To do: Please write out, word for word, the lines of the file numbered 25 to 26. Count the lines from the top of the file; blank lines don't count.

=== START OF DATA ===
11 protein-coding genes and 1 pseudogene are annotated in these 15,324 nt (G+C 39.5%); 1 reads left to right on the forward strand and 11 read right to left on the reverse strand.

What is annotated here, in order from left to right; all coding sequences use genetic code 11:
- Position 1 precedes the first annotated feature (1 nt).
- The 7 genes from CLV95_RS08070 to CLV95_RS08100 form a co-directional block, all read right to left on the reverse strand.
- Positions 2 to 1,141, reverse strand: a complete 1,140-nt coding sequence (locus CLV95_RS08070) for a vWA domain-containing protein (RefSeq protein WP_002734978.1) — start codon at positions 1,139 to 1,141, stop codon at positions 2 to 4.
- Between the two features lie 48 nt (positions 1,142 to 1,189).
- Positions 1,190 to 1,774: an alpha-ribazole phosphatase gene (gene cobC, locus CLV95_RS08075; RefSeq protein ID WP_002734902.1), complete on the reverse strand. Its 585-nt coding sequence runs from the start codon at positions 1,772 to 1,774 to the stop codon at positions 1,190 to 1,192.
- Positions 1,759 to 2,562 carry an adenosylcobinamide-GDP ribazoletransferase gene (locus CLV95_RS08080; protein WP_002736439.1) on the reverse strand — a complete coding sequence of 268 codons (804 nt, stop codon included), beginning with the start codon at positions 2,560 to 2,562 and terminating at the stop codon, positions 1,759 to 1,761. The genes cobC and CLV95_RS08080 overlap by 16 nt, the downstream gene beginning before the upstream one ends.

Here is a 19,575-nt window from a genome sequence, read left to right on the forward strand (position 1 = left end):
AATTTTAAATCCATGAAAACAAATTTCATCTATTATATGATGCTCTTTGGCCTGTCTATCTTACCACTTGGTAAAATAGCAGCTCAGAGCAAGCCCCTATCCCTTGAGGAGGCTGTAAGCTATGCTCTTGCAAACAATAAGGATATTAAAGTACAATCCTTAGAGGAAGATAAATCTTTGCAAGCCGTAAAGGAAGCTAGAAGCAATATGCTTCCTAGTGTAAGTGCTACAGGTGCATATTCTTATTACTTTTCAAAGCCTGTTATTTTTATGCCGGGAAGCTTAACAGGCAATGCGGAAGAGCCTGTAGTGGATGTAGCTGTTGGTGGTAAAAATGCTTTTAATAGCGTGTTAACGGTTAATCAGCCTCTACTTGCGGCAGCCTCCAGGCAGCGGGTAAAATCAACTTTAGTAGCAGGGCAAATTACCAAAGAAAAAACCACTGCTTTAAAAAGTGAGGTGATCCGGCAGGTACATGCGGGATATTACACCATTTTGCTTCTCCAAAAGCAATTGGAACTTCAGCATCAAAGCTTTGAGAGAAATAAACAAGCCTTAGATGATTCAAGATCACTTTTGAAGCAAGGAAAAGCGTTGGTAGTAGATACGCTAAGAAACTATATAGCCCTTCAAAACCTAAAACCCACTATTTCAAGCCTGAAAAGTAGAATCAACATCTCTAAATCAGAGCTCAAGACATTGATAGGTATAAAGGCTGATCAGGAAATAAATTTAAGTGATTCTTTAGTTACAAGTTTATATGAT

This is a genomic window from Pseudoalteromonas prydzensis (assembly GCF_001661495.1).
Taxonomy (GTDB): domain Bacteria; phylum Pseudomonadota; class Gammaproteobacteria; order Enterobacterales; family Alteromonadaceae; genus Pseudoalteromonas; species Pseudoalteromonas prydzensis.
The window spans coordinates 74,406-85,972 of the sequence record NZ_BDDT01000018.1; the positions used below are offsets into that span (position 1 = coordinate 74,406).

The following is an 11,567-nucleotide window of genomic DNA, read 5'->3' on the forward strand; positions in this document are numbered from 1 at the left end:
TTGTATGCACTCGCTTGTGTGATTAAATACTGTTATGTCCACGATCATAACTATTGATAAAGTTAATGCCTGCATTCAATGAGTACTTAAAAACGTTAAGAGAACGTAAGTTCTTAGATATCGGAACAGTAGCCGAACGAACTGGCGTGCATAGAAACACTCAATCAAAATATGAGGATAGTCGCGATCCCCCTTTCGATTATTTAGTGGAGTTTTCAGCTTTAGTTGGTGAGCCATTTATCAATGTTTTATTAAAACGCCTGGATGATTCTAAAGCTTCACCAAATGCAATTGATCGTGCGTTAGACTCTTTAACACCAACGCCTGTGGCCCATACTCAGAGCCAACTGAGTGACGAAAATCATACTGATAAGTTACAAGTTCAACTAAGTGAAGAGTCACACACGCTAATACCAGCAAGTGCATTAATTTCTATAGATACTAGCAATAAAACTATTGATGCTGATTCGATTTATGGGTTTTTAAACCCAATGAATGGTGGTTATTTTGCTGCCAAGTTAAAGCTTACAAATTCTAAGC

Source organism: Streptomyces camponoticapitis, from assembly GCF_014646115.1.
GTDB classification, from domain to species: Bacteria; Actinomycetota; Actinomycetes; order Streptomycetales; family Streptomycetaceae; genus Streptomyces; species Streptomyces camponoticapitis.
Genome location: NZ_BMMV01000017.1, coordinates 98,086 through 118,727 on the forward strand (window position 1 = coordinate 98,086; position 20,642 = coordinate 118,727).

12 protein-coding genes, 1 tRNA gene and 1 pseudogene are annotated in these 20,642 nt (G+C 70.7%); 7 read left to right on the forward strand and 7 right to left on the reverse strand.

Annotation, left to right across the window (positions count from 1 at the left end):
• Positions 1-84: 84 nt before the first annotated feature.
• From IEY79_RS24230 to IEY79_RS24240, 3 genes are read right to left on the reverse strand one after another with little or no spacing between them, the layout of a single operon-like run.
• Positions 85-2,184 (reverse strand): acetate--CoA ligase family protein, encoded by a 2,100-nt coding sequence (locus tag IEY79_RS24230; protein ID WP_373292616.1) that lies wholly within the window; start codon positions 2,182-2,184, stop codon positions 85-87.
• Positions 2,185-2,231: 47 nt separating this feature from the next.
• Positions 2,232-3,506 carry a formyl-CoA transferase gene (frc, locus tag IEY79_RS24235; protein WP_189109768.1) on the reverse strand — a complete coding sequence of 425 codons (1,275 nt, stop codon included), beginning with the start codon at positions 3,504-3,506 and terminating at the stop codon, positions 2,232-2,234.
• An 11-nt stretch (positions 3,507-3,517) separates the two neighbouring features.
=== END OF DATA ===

• Positions 2,232-3,506 carry a formyl-CoA transferase gene (frc, locus tag IEY79_RS24235; protein WP_189109768.1) on the reverse strand — a complete coding sequence of 425 codons (1,275 nt, stop codon included), beginning with the start codon at positions 3,504-3,506 and terminating at the stop codon, positions 2,232-2,234.
• An 11-nt stretch (positions 3,507-3,517) separates the two neighbouring features.